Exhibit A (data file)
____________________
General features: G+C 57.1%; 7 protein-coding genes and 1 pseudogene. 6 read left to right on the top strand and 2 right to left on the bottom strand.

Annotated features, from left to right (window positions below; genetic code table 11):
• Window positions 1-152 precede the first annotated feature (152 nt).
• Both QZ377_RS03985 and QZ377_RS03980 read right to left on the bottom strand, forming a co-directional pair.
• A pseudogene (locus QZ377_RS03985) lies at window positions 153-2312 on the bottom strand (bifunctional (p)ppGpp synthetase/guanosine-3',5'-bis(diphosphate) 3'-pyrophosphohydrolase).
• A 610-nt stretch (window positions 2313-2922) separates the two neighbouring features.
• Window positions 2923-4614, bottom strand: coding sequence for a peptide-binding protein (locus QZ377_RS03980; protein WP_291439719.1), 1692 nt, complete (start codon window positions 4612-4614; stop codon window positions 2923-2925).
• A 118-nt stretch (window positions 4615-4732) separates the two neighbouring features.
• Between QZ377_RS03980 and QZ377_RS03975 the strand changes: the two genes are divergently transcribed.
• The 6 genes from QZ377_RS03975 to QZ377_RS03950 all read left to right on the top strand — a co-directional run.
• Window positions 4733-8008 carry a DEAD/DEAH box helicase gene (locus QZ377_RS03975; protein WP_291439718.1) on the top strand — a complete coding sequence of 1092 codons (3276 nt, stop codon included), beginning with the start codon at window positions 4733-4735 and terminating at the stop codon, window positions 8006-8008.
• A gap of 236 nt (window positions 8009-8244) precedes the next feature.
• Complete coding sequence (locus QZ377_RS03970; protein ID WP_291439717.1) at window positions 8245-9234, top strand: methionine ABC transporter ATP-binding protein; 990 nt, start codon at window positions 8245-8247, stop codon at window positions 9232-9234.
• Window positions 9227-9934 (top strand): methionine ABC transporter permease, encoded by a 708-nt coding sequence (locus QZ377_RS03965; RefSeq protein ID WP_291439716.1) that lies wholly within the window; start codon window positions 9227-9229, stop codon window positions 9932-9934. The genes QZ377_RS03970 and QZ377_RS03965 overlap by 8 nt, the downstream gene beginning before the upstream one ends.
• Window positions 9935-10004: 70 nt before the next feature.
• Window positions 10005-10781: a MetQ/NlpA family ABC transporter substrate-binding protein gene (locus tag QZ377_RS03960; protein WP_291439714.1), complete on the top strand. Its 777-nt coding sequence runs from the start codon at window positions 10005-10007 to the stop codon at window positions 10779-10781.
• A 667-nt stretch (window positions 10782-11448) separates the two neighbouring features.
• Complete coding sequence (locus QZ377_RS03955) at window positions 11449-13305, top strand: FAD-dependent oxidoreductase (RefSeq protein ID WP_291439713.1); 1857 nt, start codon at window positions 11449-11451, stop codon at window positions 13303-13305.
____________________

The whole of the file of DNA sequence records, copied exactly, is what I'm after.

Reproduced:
General features: G+C 57.1%; 7 protein-coding genes and 1 pseudogene. 6 read left to right on the top strand and 2 right to left on the bottom strand.

Annotated features, from left to right (window positions below; genetic code table 11):
• Window positions 1-152 precede the first annotated feature (152 nt).
• Both QZ377_RS03985 and QZ377_RS03980 read right to left on the bottom strand, forming a co-directional pair.
• A pseudogene (locus QZ377_RS03985) lies at window positions 153-2312 on the bottom strand (bifunctional (p)ppGpp synthetase/guanosine-3',5'-bis(diphosphate) 3'-pyrophosphohydrolase).
• A 610-nt stretch (window positions 2313-2922) separates the two neighbouring features.
• Window positions 2923-4614, bottom strand: coding sequence for a peptide-binding protein (locus QZ377_RS03980; protein WP_291439719.1), 1692 nt, complete (start codon window positions 4612-4614; stop codon window positions 2923-2925).
• A 118-nt stretch (window positions 4615-4732) separates the two neighbouring features.
• Between QZ377_RS03980 and QZ377_RS03975 the strand changes: the two genes are divergently transcribed.
• The 6 genes from QZ377_RS03975 to QZ377_RS03950 all read left to right on the top strand — a co-directional run.
• Window positions 4733-8008 carry a DEAD/DEAH box helicase gene (locus QZ377_RS03975; protein WP_291439718.1) on the top strand — a complete coding sequence of 1092 codons (3276 nt, stop codon included), beginning with the start codon at window positions 4733-4735 and terminating at the stop codon, window positions 8006-8008.
• A gap of 236 nt (window positions 8009-8244) precedes the next feature.
• Complete coding sequence (locus QZ377_RS03970; protein ID WP_291439717.1) at window positions 8245-9234, top strand: methionine ABC transporter ATP-binding protein; 990 nt, start codon at window positions 8245-8247, stop codon at window positions 9232-9234.
• Window positions 9227-9934 (top strand): methionine ABC transporter permease, encoded by a 708-nt coding sequence (locus QZ377_RS03965; RefSeq protein ID WP_291439716.1) that lies wholly within the window; start codon window positions 9227-9229, stop codon window positions 9932-9934. The genes QZ377_RS03970 and QZ377_RS03965 overlap by 8 nt, the downstream gene beginning before the upstream one ends.
• Window positions 9935-10004: 70 nt before the next feature.
• Window positions 10005-10781: a MetQ/NlpA family ABC transporter substrate-binding protein gene (locus tag QZ377_RS03960; protein WP_291439714.1), complete on the top strand. Its 777-nt coding sequence runs from the start codon at window positions 10005-10007 to the stop codon at window positions 10779-10781.
• A 667-nt stretch (window positions 10782-11448) separates the two neighbouring features.
• Complete coding sequence (locus QZ377_RS03955) at window positions 11449-13305, top strand: FAD-dependent oxidoreductase (RefSeq protein ID WP_291439713.1); 1857 nt, start codon at window positions 11449-11451, stop codon at window positions 13303-13305.